Monday, October 26, 2009

New Asian growth model; BRICs and Indonesia

Here is a link to a conference on "Beyond the Global Crisis: A New Asian Growth Model?". Here is another link link to an interesting OECD seminar on growth prospects for Brazil, China, India, Indonesia, and South Africa (Russia is missing).

Monday, October 19, 2009

IMF's "Finance and Development" journal on the post-crisis world

A number of very interesting articles in this edition of "F&D". There is Blanchard, IMF's Chief Economist, on "Sustaining Recovery", Giavazzi on "Growth after the Crisis" and an interesting text on "Anticipating the Next Crisis"

Videos from panel discussions during the IMF/WB meeting in Istanbul, October

The World Bank provides a pretty amazing website with video recordings of most panel discussions taking place during the early October IMF/WB Annual Meeting. A sample of panels below:

Special Event: What Now? The World Beyond the Crisis - October 2, 2009

10:00 AM - 11:15 AM BBC World Debate: Global Financial Crisis: Can We Afford the Future?

11:30 AM - 01:00 PM Financial Sector Policies in the Crisis
11:30 AM - 01:00 PM Fiscal Policies for the Crisis and Recovery

01:30 PM - 03:00 PM Financial Crisis and the Poor

03:15 PM - 04:45 PM Development Finance in Light of the Crisis
03:15 PM - 04:45 PM Impact of the Global Financial and Economic Crisis on Fragile and Conflict-Affected Countries

How different is the current crisis from the Great Depression?

Barry Eichengreen and Kevin H. O’Rourke track the data in their useful text on They argue (as of September 1) that "World industrial production, trade, and stock markets are now showing signs of recovery. Still – today's crisis remains dramatic by the standards of the Great Depression"

European Comission's report on the crisis in the EU

My friend at the European Commission, Istvan Szekely, has co-authored a very interesting report on the "Economic Crisis in Europe: Causes, Consequences and Responses". . A brief summary is available here on

Sunday, October 18, 2009

Fiscal multipliers- how big are they?

See what Krugman and the Economist have to say about it.

Krugman answers questions on the economy

From Krugman's blog an overview of his definitions on everyting from stimulus money to reading lists. Check it out!

World Knowledge Forum 2009 in Korea

Very interesting conference with a panoply of exciting presentations from the likes of Krugman, Roach, Porter etc. There are also presentations on the future of business after the crisis. Recommended to my students!

Larry Summers' speech on the financial sector's reform

There is a video with his speech on The Economist website.

BTW, I am amazed with how far knowledge sharing has com: you can watch and listen to the top global economists (and, of course, not only) and the knowledge they impart from any place in the world. One just needs a computer, Internet, and knowledge of English. Isn't that amazing? This knowledge sharing has to contribute to global growth in the future. One only wishes that there would be some diversity in the speakers, not only Americans (all US-educated economists) please!

How things changed: in the 1970's no one really smart wanted to go into banking

Krugman in his post on October 15 says the following:

"Smart guys and Wall Street
I’m a little late on this great Calvin Trillin piece, but it accords with my own more specialized memories from grad school. The year I got my PhD (1977), there was a very clear ranking of desirable career paths. The best economics grad students went into academic jobs; the middle went to the Fed or the IMF; the bottom went, poor souls, to Wall Street.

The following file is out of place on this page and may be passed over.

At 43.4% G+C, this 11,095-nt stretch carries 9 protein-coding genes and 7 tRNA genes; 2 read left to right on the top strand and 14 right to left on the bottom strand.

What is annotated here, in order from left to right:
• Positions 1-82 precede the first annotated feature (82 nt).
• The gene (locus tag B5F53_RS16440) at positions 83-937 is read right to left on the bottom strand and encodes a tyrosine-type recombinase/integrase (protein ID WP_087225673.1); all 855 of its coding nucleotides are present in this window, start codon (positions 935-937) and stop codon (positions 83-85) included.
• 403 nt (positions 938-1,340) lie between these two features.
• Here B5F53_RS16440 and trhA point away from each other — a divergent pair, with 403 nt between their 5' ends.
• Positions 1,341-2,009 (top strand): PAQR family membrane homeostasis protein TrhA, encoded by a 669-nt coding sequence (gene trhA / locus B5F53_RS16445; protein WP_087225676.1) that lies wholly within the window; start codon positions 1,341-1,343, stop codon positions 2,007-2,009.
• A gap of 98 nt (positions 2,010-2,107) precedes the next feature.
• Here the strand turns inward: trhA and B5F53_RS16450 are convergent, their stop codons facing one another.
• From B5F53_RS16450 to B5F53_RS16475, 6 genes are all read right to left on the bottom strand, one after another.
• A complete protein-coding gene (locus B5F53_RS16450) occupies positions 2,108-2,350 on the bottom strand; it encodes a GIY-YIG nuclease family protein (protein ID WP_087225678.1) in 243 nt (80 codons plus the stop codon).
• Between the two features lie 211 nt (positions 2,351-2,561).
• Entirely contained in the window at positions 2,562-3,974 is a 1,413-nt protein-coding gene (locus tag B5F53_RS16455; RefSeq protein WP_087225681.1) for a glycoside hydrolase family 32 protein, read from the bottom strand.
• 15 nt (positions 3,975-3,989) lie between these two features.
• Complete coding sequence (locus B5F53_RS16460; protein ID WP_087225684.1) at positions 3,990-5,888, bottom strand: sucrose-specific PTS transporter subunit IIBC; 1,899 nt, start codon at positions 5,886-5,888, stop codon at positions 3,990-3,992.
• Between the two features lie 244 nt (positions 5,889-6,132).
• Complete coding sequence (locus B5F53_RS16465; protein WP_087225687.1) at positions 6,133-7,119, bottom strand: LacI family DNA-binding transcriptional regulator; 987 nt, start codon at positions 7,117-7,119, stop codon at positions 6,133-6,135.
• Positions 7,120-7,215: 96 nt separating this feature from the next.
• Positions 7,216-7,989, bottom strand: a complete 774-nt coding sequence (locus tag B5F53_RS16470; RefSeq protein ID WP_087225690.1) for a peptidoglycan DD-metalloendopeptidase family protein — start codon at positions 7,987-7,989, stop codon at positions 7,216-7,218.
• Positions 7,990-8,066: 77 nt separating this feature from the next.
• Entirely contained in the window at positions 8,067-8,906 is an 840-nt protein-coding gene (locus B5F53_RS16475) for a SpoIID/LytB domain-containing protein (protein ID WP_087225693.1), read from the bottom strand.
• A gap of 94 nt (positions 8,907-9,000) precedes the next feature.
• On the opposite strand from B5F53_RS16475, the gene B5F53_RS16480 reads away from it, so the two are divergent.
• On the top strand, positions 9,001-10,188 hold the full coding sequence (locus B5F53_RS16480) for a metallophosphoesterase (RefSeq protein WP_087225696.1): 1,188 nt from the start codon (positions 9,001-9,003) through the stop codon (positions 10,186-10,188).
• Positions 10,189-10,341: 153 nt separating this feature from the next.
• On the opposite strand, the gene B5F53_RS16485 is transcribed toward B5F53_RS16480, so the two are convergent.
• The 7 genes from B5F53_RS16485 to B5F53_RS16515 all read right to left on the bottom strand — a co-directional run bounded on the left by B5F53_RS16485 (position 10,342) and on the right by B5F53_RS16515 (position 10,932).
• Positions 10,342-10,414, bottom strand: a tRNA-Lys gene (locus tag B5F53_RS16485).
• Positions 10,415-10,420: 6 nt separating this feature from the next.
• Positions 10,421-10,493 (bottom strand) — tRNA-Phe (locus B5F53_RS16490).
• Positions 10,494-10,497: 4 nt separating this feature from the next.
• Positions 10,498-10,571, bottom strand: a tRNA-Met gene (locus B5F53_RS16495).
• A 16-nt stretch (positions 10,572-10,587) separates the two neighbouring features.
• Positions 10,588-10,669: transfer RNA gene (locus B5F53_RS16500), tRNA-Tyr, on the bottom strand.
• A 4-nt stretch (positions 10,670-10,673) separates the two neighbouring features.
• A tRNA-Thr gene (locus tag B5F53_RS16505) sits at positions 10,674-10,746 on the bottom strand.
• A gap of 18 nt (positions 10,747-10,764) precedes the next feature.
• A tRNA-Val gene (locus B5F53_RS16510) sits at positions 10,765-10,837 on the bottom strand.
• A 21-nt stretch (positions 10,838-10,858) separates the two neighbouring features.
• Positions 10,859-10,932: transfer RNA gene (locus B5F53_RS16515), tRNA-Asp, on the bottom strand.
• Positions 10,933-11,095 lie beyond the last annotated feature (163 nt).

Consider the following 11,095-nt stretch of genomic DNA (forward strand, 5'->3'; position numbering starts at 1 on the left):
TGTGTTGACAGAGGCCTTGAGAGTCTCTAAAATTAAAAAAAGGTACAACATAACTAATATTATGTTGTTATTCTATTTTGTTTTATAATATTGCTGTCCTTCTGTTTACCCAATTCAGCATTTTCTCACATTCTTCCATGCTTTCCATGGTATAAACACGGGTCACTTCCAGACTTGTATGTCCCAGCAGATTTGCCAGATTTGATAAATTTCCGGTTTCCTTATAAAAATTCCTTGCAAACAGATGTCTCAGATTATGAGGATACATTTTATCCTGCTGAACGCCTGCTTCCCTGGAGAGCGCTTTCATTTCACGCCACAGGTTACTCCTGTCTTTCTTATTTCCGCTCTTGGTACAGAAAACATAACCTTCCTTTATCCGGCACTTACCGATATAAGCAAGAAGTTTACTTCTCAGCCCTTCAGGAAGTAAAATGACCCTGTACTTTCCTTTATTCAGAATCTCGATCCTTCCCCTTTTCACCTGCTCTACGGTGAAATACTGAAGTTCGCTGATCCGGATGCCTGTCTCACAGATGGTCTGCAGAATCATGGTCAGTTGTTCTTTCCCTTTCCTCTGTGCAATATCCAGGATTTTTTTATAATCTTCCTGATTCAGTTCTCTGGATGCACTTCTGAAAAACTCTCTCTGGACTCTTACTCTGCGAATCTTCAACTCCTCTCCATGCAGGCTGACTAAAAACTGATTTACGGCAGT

Even then this meant an inverse relationship between academic ranking and income, since new assistant professors were paid only around $15,000, equivalent to a bit more than 50K today. But the prestige differences more than offset the pay differentials, at least as we saw it then. And one thing that’s hard to convey is how boring business seemed in the 1960s and 1970s. (”I’ve got just one word for you: plastics.”)

But even a decade later, it was the guys who went off to investment banks who were buying the third homes, while the top students were trying to eke out their incomes with an occasional consulting gig. And it wasn’t just the money: business stopped being so boring, and was even getting to be fun for some people. The old conviction that the academic life was the ideal definitely began to fray at the edges"

G-20 conference in Pittsburgh, youtube video

I participated in a conference on "Renewing Globalization and Economic Growth in a Post-Crisis World: The Future of the G-20 Agenda" which was organized on September 23 ahead of the G-20 Summit in Pittsburgh by the Carnegie Mellon University and Atlantic Council. I participated in a first conference panel on innovation and contributed a text on "The Post-Crisis World and the New Growth Agenda for New Europe" which was published in the conference report.

The whole panel is on youtube here

IV Kongres Obywatelski; article on the Golden Age of Poland (in Polish)

Yesterday I spoke on a panel on "The priorities for Poland's economic development until 2030" which was part of a big IV Citizens Congress. My speech was based on a article published by the Polish daily Dziennik/Gazeta Prawna on October 8 "To moze byc nowy zloty wiek polskiej gospodarki".

The moderator of the panel, Krzysztof Rybinski, also published a very interesting article.

The Coming Golden Age of New Europe

Washington DC based think-tank CEPA (Central European Policy Analysis) has just published my paper on the Coming Golden Age of New Europe. I am still hoping that I can turn this paper into a book soon. It seems that while there are quite a lot of books on the growth prospecsts in Asia and Latin America, there is very little about New Europe comprising new EU member states.